We drove in from Montana on our way south down 101. This site was great for our truck camper. The key is getting a site that is further down the hill. The sites down the hill are further away from the road noise and provide a great view of the bay. Toilets and showers were all clean.
We stopped for lunch and decided to stay the night because it was so nice. Super clean bathrooms. The showers required tokens. Each token was $0.50 for 3 minutes. The check in office had a herb garden that was available for campers to enjoy use of. Our only complaint was that there were heavy equipment delivering construction materials early in the morning.
This campground is a great spot for families wanting to be near the Olympic National Forest. The grounds are on Sequim Bay, with a few sites butting up against the river edge. The Olympic Discovery Trail runs through the campgrounds and is well maintained. For those with boats, there is a lot of moorage space and even space for overnight moorage. This campground has tennis courts, a basketball hoop, and lots of wide open fields. The sites are relatively open, and this is a favorite of families, so if you are looking for a peaceful time you may want to skip this one. There are full hookups and decent showers and bathrooms. You must have a discover pass to get into this park in addition to camp fees. Down the 101 to Dabob bay, there are great spots to go clamming and oyster hunting. On Sequim Bay, the access for boating and kayaking is unbeatable!
I was offered the opportunity to test out the Wenzel Shenanigan 8 teepee tent.
Pros: This is a great front county beginner tent for a family. This tent is huge and very tall! My husband is 6'4" and is able to stand with no issues of hitting his head. There are a lot of vents so the tent does not overheat. In each of the corners, there is a small pocket for personal items. There are three windows for venting and the entire door is able to pull back for screen venting as well. This is a perfect tent for kids.
Cons: The center pole tent is the only pole on the tent. The stakes are the only thing holding the base outward. If you are not camping in an area that has softer ground to stake, this tent will not stay open. The upside down T, for the opening, is difficult to get in and out of. The center tent pole, while making the tent very tall, does not allow for queen size mats or air mattresses. The ground cover fabric does not reach up very high so a tarp is necessary for under.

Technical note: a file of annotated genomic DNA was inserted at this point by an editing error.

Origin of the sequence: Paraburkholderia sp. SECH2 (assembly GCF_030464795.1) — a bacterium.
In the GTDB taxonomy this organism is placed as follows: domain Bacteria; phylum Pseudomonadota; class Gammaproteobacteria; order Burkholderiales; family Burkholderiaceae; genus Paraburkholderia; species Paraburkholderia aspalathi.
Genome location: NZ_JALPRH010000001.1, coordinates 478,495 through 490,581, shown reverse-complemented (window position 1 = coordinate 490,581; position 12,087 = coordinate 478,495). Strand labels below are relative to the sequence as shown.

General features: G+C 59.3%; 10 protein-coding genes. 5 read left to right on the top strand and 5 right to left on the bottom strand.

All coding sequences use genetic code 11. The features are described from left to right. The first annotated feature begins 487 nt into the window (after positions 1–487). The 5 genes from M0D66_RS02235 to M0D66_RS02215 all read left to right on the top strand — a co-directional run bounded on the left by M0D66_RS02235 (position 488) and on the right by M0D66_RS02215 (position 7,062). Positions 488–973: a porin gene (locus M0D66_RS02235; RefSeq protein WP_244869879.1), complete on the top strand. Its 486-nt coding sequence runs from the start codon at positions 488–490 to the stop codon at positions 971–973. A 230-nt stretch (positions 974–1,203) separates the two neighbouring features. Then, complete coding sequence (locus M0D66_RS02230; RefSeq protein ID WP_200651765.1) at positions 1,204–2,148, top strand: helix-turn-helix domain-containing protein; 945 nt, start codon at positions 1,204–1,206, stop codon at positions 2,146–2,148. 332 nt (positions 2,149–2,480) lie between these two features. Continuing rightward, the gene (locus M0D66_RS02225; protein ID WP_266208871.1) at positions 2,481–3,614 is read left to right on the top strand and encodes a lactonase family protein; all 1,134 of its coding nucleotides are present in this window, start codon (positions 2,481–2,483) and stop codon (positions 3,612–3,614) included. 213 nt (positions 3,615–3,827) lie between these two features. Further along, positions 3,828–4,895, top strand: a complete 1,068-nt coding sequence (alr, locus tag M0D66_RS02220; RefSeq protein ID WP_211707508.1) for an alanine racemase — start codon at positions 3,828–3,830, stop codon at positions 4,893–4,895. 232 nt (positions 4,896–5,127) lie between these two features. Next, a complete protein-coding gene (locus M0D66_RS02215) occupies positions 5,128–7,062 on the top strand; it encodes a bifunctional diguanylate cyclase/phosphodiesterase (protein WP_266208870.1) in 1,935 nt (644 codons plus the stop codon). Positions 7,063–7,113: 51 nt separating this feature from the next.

Maybe the reason I was not impressed was this was my last night camping on a 10 day vacation, and we stopped here, just because we didn't want to go home. The camp sites were small. Lots of Ada sites, nice hiking trail, bathrooms were well kept, there are coin showers. The water in this part was very red and did not look healthy. We spoke with a park ranger, who seemed to know nothing about the algae blooms, nor did he seem to care. Told us not to worry about it. Well I worried a little. We didn't eat anything we caught. We left to go get some dinner and when we got back we had a woman as a neighbor in the next campsite, who told us that she was about to steal our stuff
Quiet camping right on the bay. Campground is conveniently located near the town of Sequim. Forest setting with campsites spread out. Clean showers and restrooms. Campground is accessed by the highway or if hiking and biking from the Olympic Discovery Trail (ODT).
I was lucky to snag the last available site on the Sunday of Labor Day Weekend and what a great site it was! I was on the edge of the campground with views of the water. Sequim Bay State Park is a fairly small park with lots of sites and recreational areas. There are basketball courts, a ball field, swings, and a horseshoe pit. There are also hiking trails and a bike path that run right through the park. The bike path can take you all the way to Port Angeles. It's a quick, easy drive to the town of Sequim and Port Townsend is also easily accessible. There is also water access (although it's a little too cold for swimming) if you are arriving by boat. The bathrooms have running water and showers (that require tokens). If you are visiting for the day you need a Discover Pass but camping fees cover that if you are spending the night. It's a little bit pricey to stay here ($48 for an online reservation).
I was tent camping, ao it was a little anoying to pay for the showers, but at least they had some!
Its a nice campground at the bay. Great place to explore part of the peninsula.
Now I’m not one to camp in an RV but I honestly can say if I was going to sissy-camp with an RV it would be at Sequim Bay.
They have a beautiful facility with many public restrooms and showers, RV hookups for both power and water, and easy to park lots. They also offer tent camping lots if that would be a preferred route.
It’s a quick jaunt to the shoreline, either from conventional trails or a bit off the path if that’s what you like (which, obviously, I do!) and has a boat launch and docking space for public access. Fishing and shellfish harvesting is legal while in season and I gotta say the beaches really pulled through as we harvested our own meals for the entire trip!
We decided to go a bit too early for swimming, being only May, but we still managed to get some kids to try our floaters in the Bay. They came back frozen but happy, and the adults were glad for a bit of silence, I’m sure.
overall a great place to have a late Springtime adventure!
good visit. It was an impromptu weekend away. Arrived late and easily found an open spot. Up in the woods under the mossy canopy and a quick walk to the water.